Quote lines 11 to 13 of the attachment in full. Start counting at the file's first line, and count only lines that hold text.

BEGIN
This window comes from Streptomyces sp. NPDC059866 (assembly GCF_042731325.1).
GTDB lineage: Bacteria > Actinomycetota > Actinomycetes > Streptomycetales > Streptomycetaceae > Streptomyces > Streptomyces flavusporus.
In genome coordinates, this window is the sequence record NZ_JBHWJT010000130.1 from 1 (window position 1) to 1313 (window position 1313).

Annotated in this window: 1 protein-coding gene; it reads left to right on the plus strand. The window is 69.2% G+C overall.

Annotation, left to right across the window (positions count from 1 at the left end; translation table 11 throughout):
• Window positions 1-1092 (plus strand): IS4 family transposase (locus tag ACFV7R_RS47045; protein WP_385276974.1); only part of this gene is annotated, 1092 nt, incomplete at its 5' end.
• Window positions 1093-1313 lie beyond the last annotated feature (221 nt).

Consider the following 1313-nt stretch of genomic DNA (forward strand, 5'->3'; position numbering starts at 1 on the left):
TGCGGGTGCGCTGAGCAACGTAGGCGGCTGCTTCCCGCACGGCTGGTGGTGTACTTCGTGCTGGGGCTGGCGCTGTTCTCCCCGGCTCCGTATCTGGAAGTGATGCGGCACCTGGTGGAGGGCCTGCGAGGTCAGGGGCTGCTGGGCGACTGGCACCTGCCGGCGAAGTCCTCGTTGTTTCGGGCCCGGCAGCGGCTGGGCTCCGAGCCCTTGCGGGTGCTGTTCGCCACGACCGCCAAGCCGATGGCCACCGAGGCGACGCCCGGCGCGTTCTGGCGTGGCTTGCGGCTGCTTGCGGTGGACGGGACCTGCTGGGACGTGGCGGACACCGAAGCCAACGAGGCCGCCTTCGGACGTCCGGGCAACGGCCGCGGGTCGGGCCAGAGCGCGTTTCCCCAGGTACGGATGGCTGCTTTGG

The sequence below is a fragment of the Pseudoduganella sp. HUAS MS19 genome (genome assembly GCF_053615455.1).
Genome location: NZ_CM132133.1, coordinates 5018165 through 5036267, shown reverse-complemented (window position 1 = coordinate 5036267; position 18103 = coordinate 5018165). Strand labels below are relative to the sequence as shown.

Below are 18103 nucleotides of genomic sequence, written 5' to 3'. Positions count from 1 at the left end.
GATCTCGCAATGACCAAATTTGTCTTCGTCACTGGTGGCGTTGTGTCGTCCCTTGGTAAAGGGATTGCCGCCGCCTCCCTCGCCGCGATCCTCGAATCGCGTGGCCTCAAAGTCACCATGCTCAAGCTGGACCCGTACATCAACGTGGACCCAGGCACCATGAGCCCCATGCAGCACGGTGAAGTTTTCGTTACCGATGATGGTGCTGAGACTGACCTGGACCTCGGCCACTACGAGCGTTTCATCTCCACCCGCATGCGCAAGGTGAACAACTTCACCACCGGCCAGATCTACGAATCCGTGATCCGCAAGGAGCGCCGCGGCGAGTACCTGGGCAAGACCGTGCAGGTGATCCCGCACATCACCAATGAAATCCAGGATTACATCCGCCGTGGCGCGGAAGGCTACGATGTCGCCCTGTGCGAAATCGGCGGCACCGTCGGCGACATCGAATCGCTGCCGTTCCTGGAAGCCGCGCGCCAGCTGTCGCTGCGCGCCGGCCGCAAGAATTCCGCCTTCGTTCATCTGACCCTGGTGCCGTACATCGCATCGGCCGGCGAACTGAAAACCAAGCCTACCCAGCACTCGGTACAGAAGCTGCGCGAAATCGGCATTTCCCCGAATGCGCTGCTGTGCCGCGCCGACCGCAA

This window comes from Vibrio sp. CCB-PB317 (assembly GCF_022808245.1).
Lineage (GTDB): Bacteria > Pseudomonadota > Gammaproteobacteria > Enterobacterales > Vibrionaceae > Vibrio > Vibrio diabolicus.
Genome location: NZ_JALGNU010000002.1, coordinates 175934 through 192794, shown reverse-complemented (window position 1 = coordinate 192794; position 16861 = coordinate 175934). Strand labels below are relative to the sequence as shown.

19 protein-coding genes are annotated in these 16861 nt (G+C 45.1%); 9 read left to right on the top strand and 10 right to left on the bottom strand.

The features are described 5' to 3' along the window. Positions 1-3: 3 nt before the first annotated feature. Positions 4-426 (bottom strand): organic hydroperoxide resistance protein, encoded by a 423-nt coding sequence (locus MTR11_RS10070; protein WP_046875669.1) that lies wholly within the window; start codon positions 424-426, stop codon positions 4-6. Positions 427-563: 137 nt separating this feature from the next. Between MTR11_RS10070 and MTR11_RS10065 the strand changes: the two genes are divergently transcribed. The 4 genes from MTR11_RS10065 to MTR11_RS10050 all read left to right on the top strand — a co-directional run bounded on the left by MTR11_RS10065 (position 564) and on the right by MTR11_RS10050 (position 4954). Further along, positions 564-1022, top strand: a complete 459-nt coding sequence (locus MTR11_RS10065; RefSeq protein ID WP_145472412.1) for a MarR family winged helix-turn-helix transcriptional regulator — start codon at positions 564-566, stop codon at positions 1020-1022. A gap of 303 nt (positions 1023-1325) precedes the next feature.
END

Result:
Genome location: NZ_CM132133.1, coordinates 5018165 through 5036267, shown reverse-complemented (window position 1 = coordinate 5036267; position 18103 = coordinate 5018165). Strand labels below are relative to the sequence as shown.

Below are 18103 nucleotides of genomic sequence, written 5' to 3'. Positions count from 1 at the left end.
GATCTCGCAATGACCAAATTTGTCTTCGTCACTGGTGGCGTTGTGTCGTCCCTTGGTAAAGGGATTGCCGCCGCCTCCCTCGCCGCGATCCTCGAATCGCGTGGCCTCAAAGTCACCATGCTCAAGCTGGACCCGTACATCAACGTGGACCCAGGCACCATGAGCCCCATGCAGCACGGTGAAGTTTTCGTTACCGATGATGGTGCTGAGACTGACCTGGACCTCGGCCACTACGAGCGTTTCATCTCCACCCGCATGCGCAAGGTGAACAACTTCACCACCGGCCAGATCTACGAATCCGTGATCCGCAAGGAGCGCCGCGGCGAGTACCTGGGCAAGACCGTGCAGGTGATCCCGCACATCACCAATGAAATCCAGGATTACATCCGCCGTGGCGCGGAAGGCTACGATGTCGCCCTGTGCGAAATCGGCGGCACCGTCGGCGACATCGAATCGCTGCCGTTCCTGGAAGCCGCGCGCCAGCTGTCGCTGCGCGCCGGCCGCAAGAATTCCGCCTTCGTTCATCTGACCCTGGTGCCGTACATCGCATCGGCCGGCGAACTGAAAACCAAGCCTACCCAGCACTCGGTACAGAAGCTGCGCGAAATCGGCATTTCCCCGAATGCGCTGCTGTGCCGCGCCGACCGCAA